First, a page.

“The problem with the policy is (that) if you look at the exclusions in it, it says the participants are not covered, but the spectators are,” Piche explained. “That’s not what we’re looking for. We want the participants insured.”

Miller told the board that he appreciated a response from the board, and said that the club’s new insurance agent has been looking into the situation, adding that he might have some additional leads.

“Now that we have some downtime, hopefully, we’ll be able to get something in place by the Spring, and we’ll be able to open those trails again,” said Miller. “So, we appreciate you giving us a little bit more time while we get this stuff figured out.”

The board’s main concern is that in the event of a lawsuit, not only would the settlement amount be of concern, but so would the county or the township’s legal costs as a result of litigation. While there are state and federal protections regarding use of public lands, Scott Chapin, bicycle industry risk specialist with MarshMcLennan Agency, stated in a 2019 company blog titled: Building Mountain Bike Trails can be Risky Business (https://www.marshmma.com/blog/building-mountain-bike-trails-can-be-risky-business), that what makes the liability exposures unique for such trails is that they are primarily built on public land and used by the general public.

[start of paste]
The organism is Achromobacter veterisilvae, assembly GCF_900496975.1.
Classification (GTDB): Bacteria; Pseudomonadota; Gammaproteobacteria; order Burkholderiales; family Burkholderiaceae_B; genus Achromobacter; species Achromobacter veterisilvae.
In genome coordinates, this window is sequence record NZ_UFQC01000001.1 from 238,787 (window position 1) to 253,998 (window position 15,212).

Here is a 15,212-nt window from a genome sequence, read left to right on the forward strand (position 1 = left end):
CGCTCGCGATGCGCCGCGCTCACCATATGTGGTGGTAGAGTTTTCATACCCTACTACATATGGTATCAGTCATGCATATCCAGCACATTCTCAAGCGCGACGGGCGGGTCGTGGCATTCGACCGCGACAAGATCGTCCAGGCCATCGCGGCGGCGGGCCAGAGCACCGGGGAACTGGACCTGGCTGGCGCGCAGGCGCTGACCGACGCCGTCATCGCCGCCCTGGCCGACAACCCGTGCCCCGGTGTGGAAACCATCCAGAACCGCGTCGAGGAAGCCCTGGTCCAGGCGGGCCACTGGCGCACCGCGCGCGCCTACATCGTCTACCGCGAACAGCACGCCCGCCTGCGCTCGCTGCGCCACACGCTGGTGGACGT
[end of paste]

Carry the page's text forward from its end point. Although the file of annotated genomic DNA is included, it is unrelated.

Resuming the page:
Chapin wrote that as a general rule, the International Mountain Bicycling Association (IMBA) recommends non-governmental organizations avoid stating they are responsible for “maintaining, operating or managing” trails. It is fine to assist, but unwise to accept responsibility for things that you do not have control over. In spite of the IMBA’s recommendations, stated Chapin, some land managers, in this case Keweenaw County, want to shift 100 percent of the liability to the trail building organization. Land managers’ legal counsel often encourage shifting as much of the liability to other entities.

Headwaters Economics, an independent, nonprofit research group that works to improve community development and land management decisions, stated in a 2016 report (https://headwaterseconomics.org/wp-content/uploads/trails-library-legal-overview.pdf) that to encourage landowners to open private lands to the public for recreation, all state legislatures have adopted recreational use statutes that provide a shield from liability for landowners who allow public access to trails across their land. The same report goes on to caution that: “Recreational use statutes, however, do not relieve the landowner from all responsibilities to recreational trail users.

For example, landowners are not required to prevent harm to recreational users, but they must not engage in willful or malicious conduct. Generally, under the terms of a recreational use statute, a landowner has a reduced duty of care and a reduced duty to warn of dangerous conditions on the trail. However, recreational use statutes retain landowner liability for willful or malicious actions.

During the August regular meeting, Miller said there is some debate over whether the statute extends to public landowners, something with which Hannula has agreed, saying that is the part that is yet unknown.